During this time, Brian was winning awards, from the prestigious Red Bull Illume to the annual American Photo Magazine Award. He began to experiment with underwater photography, and the images he produced below the surface would become some of his most recognizable, imitated by many after him. One of those most famous, which Brian calls “Angry Skies,” captures three surf photographers dunking beneath a large wave in Tahiti, the mighty turbulence of the wave hanging like an apocalyptic cloud above them. The shot was actually a fluke, Brian says, a moment when he looked down while everyone else was looking up.
Because of his close connections with the stars of surfing, the surf brand Volcom hired Brian to shoot Andy Irons’ brother, Bruce, exclusively. “I like the wild, maverick guys like Bruce Irons and Nate Fletcher,” says Brian, pointing to a poster of Fletcher inside a dark, erupting wall of water. “They’re the unpredictable ones who can pull off something that nobody may ever replicate. I like putting in my time with them so I can capture it when it comes.”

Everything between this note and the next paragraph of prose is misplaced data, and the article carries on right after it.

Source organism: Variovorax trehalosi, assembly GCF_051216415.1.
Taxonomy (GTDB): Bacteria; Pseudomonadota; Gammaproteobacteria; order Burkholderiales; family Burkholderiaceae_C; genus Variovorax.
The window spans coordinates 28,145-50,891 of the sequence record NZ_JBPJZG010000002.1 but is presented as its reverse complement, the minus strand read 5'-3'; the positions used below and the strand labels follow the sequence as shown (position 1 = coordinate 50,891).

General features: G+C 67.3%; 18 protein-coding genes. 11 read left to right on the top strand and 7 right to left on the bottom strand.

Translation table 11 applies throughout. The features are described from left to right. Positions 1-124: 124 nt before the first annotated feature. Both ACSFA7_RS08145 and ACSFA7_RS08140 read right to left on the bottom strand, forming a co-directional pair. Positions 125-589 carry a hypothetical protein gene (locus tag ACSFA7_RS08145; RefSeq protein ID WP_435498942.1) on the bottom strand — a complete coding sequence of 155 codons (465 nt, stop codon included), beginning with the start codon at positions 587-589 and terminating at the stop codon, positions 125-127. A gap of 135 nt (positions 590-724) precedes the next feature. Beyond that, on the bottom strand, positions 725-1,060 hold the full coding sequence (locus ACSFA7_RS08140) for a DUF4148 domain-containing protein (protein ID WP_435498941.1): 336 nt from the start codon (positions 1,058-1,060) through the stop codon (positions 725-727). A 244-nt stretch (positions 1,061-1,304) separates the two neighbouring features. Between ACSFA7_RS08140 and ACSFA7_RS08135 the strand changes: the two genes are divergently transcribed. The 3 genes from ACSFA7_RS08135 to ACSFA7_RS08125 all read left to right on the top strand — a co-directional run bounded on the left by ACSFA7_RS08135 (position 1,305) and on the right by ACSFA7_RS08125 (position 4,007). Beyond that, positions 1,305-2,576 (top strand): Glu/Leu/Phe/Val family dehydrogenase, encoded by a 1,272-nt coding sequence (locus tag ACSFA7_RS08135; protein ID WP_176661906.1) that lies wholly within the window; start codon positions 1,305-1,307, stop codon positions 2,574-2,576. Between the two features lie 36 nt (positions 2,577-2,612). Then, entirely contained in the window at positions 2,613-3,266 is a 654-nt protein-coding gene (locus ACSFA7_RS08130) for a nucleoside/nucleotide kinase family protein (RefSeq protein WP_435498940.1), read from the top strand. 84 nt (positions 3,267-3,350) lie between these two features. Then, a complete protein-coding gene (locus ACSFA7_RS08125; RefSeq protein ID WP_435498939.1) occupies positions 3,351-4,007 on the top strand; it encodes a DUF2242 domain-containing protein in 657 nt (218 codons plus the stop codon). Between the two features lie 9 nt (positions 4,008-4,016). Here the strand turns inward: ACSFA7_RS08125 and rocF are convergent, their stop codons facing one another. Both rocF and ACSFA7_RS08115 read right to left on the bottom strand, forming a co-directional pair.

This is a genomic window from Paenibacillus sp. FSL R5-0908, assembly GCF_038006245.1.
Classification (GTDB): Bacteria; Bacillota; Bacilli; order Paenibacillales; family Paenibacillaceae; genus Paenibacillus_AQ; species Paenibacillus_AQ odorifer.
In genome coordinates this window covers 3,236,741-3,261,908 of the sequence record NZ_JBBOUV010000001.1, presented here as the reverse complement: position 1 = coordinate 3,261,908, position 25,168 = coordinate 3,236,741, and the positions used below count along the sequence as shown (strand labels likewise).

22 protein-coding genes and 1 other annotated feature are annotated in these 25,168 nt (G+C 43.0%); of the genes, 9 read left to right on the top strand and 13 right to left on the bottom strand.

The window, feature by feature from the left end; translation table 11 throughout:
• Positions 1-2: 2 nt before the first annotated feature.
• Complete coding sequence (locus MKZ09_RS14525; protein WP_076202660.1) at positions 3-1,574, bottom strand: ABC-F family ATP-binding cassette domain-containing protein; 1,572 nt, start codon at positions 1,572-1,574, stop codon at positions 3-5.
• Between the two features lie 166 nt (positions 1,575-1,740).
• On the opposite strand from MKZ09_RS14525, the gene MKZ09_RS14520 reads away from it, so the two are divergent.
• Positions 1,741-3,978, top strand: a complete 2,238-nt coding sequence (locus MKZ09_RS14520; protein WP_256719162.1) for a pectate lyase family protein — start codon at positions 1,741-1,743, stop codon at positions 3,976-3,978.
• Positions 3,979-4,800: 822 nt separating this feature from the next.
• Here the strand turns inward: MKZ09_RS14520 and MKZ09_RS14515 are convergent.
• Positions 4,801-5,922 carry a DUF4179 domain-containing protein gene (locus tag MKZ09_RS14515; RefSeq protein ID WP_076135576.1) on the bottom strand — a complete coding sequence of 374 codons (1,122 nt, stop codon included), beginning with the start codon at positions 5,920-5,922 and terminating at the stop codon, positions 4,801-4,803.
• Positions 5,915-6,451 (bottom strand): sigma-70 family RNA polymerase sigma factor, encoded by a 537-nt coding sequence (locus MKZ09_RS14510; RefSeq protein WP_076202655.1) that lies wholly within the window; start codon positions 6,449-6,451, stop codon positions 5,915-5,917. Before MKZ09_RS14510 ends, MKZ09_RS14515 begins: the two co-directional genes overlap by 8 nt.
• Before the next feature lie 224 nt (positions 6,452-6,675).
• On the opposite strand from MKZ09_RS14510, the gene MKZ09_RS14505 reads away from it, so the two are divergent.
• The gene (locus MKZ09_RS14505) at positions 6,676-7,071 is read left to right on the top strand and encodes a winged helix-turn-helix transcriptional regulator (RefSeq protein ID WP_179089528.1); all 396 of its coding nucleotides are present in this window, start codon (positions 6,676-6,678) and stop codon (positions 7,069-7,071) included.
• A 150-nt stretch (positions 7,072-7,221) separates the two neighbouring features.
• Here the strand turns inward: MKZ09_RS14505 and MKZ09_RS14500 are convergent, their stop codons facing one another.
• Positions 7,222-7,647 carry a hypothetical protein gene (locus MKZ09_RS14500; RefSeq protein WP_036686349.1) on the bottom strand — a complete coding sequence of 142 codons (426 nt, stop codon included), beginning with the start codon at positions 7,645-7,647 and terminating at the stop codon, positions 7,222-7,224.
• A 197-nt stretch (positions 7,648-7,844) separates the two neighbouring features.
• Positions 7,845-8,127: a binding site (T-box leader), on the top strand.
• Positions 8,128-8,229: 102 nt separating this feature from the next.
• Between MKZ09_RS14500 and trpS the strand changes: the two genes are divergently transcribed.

Then, suddenly, the print-mag bubble burst. By 2014 Transworld Surf, several Australian titles and, soon after, SURFING all closed their doors. The internet had devoured print, and newsstand circulation plummeted. Suddenly everyone with an iPhone and a GoPro was, well, a pro. How did the ever-cheerful Brian deal with this new reality? “Well, I’ve got over 150 magazine covers,” he laughs. “The cool thing about that is, because there are so few magazines left, I don’t think any-one’s ever gonna beat me!”
Joking aside (though that really is his cover count), Brian has nothing to fear from industry disruption. The scope and quality of his work, coupled with his happy-go-lucky rep, has made his very name a trusted brand—the goal for any photographer in the game. His underwater work brought Guinness to his door for a global ad campaign. Gap, Athleta and Western Digital have recently hired him. Using his penchant for storytelling, Brian does speaking engagements, including a TEDx Talk for IBM on Hawai‘i Island alongside Ron Howard and Idina Menzel. He sells limited prints, does gallery shows and will tour Australia this spring teaching photo workshops sponsored by Canon.